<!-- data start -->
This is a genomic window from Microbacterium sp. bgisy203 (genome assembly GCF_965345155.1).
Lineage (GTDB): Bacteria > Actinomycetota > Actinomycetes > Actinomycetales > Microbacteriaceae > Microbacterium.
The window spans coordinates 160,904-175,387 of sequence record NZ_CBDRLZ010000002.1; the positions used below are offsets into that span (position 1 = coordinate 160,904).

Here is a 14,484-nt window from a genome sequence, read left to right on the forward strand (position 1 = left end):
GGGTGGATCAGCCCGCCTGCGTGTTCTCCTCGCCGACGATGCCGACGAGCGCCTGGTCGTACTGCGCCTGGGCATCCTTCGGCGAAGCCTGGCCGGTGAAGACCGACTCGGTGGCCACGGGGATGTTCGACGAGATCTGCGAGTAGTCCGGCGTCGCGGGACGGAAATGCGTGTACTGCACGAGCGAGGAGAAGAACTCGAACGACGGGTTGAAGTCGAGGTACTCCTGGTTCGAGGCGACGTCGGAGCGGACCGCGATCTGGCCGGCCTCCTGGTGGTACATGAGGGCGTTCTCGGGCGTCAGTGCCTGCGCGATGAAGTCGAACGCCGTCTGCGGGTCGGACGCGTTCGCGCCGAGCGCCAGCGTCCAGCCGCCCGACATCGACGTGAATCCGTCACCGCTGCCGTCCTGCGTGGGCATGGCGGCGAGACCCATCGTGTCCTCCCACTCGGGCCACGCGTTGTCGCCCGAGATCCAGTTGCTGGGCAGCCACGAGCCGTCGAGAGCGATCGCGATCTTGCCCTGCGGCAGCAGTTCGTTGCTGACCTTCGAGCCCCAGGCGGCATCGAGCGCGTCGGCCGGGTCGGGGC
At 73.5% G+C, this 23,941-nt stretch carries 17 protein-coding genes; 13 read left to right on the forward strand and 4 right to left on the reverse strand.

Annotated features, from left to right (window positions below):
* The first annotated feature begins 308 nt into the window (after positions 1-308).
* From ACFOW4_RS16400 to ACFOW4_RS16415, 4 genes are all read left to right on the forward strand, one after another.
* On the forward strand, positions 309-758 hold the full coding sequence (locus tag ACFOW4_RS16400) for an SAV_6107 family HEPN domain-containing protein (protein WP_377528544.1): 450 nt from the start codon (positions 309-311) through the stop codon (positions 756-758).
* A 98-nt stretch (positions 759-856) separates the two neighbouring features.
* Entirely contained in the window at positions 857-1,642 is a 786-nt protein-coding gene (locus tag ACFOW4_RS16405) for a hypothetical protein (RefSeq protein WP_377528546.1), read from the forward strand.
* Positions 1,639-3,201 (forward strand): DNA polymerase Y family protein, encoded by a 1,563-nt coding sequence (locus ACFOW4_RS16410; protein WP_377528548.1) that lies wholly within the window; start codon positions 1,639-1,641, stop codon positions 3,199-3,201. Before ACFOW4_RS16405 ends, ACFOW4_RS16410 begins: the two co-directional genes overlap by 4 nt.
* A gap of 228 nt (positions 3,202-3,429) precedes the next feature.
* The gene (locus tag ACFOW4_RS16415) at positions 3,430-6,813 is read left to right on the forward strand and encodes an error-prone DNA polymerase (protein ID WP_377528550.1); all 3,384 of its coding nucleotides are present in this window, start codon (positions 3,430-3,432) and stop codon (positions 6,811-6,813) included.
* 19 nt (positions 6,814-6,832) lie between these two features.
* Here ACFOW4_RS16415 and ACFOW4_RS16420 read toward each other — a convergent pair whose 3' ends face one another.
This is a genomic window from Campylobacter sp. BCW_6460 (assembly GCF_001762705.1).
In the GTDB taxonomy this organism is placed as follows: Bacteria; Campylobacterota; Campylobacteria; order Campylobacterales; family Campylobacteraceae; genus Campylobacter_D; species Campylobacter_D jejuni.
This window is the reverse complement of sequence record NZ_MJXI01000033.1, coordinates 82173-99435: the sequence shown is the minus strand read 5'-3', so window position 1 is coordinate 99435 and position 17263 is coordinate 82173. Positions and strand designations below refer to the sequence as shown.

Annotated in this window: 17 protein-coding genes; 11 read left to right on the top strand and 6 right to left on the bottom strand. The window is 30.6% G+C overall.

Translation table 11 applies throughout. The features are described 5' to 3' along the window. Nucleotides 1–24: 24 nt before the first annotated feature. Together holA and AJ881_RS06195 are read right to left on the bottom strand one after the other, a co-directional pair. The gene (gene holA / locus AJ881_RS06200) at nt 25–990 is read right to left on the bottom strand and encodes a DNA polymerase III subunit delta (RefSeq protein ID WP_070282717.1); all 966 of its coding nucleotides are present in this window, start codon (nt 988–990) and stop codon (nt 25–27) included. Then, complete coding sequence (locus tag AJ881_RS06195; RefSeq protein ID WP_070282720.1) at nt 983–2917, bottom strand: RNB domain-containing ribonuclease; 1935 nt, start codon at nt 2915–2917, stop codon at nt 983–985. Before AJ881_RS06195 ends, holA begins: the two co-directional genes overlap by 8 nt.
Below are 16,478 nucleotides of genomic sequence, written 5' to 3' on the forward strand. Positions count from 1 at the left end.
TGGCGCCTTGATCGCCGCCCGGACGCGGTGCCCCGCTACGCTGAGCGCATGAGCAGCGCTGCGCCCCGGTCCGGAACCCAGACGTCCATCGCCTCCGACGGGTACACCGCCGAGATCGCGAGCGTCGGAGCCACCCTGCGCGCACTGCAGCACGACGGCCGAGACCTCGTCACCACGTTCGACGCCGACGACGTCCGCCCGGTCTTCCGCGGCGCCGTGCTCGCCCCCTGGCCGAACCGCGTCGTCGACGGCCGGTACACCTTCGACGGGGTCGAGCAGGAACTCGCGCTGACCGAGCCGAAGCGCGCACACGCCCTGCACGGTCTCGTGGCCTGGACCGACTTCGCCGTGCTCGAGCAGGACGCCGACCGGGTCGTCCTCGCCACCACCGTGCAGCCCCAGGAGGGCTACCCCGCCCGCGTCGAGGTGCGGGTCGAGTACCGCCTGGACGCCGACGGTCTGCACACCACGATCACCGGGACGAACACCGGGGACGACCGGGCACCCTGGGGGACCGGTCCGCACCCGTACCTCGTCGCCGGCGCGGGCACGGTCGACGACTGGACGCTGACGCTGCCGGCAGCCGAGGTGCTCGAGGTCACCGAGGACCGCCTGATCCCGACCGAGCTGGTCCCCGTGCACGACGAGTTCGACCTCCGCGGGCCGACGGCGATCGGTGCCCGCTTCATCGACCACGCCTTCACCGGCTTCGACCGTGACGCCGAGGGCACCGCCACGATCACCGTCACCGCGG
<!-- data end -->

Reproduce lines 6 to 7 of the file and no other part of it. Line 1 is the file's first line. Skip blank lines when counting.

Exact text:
At 73.5% G+C, this 23,941-nt stretch carries 17 protein-coding genes; 13 read left to right on the forward strand and 4 right to left on the reverse strand.

Annotated features, from left to right (window positions below):